• The sense of arrival: Guests form impressions even as they walk or drive up to the spa facility. Is the signage easy to spot and read? Does the outside landscaping and storefront represent a pride of ownership or is it unkempt?
  • The welcome: How does the spa staff greet the guest? Is it easy for guests to determine just where they are supposed to go? Is there a collection of sensory impressions greeting guests? Do employees give an attentive and personal greeting or is a guest treated like just one more person to check in?
  • Entering treatment areas: Are guests escorted to the ladies’ or men’s locker rooms or is the door simply pointed out? Does an employee nicely direct and guide the guest?
  • Locker room: Does the locker area have an attendant? If so, does he or she extend a warm welcome? Is there a locker room orientation tour for first-time guests? How is the tour designed? As the guests open lockers, are they impeccably clean? Are they well-stocked with slippers that are the right size and a fresh robe that is large enough? Is the area well-organized?
  • Wet lounge: Is the guest shown how to use the sauna, steam room, and whirlpool? Is there a plentiful supply of clean towels? Are there easy-to-understand instructions for use, safety, and enjoyment? Does the locker room attendant routinely check on the guests in the wet lounge or showers? Do they refer to the guest by name? Is there a sign for temperature and how to use the equipment?
  • Relaxation lounge: Is the guest shown the relaxation areas and told what to expect next? If there is a hospitality station in the relaxation lounge, what does it communicate? Are there skimpy or diminished offerings or an ample offering of fresh, well-stocked refreshments and interesting things to read? How are guests received when the therapist collects them and escorts them to the treatment room?
  • Pre-treatment interview: Is the therapist engaging and personal? Does the guest end up feeling like the interview is a somewhat mechanical rote process all therapists conduct? Is there a consultation with the guest?
  • Treatment room: How does it speak to the guests? Is it calming and full of sensory aids that allow the guest to deepen the relaxation experience?
  • Treatments: The ultimate spa experience is the treatment itself. Does it include the spa’s attention to points of distinction? Is it professionally administered with technical skill and evident training? What are the therapist’s behaviors during the treatment? Do they enhance the relaxation process or distract from it? Does the treatment meet the spa’s experience promise? What is the therapist’s intent? The greatest number of touchpoints can be found during treatments—and the most crucial ones. They will vary depending on what type of treatment is being received.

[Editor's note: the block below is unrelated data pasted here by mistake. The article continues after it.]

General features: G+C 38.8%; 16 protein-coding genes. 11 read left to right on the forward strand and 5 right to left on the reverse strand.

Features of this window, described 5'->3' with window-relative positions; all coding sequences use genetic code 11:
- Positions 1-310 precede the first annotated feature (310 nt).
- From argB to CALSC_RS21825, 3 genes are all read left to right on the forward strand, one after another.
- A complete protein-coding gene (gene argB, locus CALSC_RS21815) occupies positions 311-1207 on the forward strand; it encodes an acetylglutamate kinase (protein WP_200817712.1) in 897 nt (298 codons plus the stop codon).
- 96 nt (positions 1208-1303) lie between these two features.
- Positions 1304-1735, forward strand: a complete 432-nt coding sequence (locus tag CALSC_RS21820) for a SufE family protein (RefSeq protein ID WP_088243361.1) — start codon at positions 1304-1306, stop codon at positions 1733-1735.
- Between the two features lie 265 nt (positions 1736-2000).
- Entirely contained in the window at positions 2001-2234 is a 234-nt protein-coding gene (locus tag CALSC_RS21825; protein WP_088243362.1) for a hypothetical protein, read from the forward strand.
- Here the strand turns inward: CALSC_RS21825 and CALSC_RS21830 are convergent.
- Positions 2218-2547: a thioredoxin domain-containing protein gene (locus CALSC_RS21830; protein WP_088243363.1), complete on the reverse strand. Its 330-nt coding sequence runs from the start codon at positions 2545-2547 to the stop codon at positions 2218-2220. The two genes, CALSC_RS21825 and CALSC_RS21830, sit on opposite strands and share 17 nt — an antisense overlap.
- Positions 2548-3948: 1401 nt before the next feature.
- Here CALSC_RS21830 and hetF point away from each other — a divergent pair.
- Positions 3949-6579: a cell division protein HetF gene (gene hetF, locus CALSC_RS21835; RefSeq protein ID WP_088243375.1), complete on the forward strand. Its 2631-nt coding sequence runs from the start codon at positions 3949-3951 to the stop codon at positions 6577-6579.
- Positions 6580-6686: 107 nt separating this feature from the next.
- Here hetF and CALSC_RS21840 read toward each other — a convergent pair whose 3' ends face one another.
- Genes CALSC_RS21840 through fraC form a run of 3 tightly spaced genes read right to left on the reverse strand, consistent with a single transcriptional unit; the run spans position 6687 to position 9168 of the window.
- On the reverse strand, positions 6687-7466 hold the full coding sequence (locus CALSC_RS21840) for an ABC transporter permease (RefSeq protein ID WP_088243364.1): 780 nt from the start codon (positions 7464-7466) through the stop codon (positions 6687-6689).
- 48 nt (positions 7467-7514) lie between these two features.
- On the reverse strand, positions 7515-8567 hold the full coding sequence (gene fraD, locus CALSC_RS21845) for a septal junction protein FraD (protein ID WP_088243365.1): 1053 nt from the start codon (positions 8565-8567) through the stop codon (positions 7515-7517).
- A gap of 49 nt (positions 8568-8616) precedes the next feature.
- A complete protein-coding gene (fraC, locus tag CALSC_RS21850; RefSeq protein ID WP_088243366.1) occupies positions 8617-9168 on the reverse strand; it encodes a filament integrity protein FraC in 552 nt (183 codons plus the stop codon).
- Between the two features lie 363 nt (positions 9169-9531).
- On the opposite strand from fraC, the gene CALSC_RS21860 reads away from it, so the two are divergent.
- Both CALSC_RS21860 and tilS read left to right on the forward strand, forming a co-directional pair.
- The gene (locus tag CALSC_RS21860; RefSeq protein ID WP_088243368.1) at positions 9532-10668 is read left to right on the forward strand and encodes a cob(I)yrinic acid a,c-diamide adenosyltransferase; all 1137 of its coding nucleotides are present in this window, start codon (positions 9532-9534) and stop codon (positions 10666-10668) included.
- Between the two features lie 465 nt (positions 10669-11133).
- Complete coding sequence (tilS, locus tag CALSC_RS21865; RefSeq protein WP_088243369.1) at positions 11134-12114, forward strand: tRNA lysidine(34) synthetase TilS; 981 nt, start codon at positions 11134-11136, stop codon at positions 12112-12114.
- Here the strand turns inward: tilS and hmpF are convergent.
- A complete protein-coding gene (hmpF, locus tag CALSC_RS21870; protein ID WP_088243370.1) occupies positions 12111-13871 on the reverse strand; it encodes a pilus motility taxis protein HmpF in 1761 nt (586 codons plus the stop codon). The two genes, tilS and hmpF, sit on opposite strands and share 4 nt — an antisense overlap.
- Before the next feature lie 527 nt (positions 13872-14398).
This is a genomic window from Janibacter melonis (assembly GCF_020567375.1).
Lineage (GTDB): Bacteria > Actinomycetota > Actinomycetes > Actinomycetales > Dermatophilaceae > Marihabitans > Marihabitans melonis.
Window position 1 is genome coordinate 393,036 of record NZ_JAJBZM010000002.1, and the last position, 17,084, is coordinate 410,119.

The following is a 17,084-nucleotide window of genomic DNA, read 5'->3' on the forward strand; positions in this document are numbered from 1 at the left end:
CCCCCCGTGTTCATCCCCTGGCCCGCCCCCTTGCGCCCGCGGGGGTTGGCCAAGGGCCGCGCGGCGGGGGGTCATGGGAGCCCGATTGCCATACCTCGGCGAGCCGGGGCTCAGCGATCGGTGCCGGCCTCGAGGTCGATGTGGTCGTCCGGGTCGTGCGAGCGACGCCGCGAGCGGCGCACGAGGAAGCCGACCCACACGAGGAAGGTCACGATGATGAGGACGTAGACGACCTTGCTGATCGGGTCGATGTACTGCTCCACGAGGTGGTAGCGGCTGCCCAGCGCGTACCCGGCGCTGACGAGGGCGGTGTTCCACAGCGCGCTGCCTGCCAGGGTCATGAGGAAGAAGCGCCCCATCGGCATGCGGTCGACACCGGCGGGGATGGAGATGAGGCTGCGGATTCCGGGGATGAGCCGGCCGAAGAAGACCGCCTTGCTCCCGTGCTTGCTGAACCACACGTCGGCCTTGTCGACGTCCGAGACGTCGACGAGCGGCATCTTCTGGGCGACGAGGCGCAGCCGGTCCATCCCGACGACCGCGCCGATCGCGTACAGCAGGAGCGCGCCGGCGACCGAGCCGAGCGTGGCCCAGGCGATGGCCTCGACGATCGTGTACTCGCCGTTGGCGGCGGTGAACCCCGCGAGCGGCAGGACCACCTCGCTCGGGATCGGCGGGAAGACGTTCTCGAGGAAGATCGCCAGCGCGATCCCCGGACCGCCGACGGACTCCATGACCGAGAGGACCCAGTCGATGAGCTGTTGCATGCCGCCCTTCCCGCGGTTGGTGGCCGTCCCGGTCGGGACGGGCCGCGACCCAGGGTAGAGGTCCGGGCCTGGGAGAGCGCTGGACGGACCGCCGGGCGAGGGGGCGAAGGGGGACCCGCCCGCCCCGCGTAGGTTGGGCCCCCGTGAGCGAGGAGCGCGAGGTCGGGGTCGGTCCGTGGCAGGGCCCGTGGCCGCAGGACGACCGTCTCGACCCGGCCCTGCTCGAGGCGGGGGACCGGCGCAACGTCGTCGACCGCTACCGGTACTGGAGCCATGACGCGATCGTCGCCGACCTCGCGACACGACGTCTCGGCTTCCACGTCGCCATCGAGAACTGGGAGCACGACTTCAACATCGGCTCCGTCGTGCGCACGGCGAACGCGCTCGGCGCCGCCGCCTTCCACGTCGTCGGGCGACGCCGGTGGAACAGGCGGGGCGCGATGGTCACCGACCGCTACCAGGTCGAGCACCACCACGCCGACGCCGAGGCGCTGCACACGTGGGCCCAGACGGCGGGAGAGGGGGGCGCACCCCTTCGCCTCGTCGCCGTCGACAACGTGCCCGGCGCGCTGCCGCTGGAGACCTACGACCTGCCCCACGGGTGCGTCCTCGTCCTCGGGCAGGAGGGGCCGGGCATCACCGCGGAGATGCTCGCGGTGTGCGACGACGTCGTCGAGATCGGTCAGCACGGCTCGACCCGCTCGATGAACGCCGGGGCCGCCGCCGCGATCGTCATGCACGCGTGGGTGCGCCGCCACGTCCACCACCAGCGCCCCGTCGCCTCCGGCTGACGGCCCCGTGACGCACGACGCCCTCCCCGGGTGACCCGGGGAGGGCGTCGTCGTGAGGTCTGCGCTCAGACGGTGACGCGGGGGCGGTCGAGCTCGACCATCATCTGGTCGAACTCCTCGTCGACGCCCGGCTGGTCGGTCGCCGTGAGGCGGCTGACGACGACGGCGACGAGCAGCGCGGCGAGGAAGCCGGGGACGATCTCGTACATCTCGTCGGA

• Post-treatment protocols: Do they reinforce the experience or is the guest simply left with the impression that they are to get up and leave the room with an “it must be over” feeling?
  • Product suggestions: How is the product suggestion process handled? Does the guest perceive it as a pushy attempt to sell spa products or is it seen as an educational experience?
  • Transfers: How does the spa transfer a guest from one therapist to another for those having several treatments? How is the experience handled when guests who are having a treatment in one area are taken to another, for example, from the spa to the salon?
  • Exit process: Is the guest escorted back to the relaxation lounge or perhaps outside by the spa pool and encouraged to continue the relaxation process or are they made to feel that it is time to take a quick shower, get dressed, and leave? Once back in the relaxation lounge or locker room, does the attendant inquire as to the quality of the guest’s experience and perhaps ask if the guest would like to add an additional treatment to extend the experience?
  • Complaint resolution: If guests have a problem during their spa experiences, how are conflicts resolved?
  • Retail area: If guests wander through the retail area, are they traveling alone or is there someone available to assist and enhance the shopping experience? Is there someone with product knowledge available to assist?
  • Check-out: When the guest checks out at the reception desk, what things are done to continue building a relationship with the guest? The departure memory may be the most important element of the spa experience to design correctly, as it is that last perception the guest has. This perception will imprint the memory of the value of their experience. When the guest is leaving, are they simply offered a thank you for coming or is there a design to stay in contact with the guest and continue building the relationship?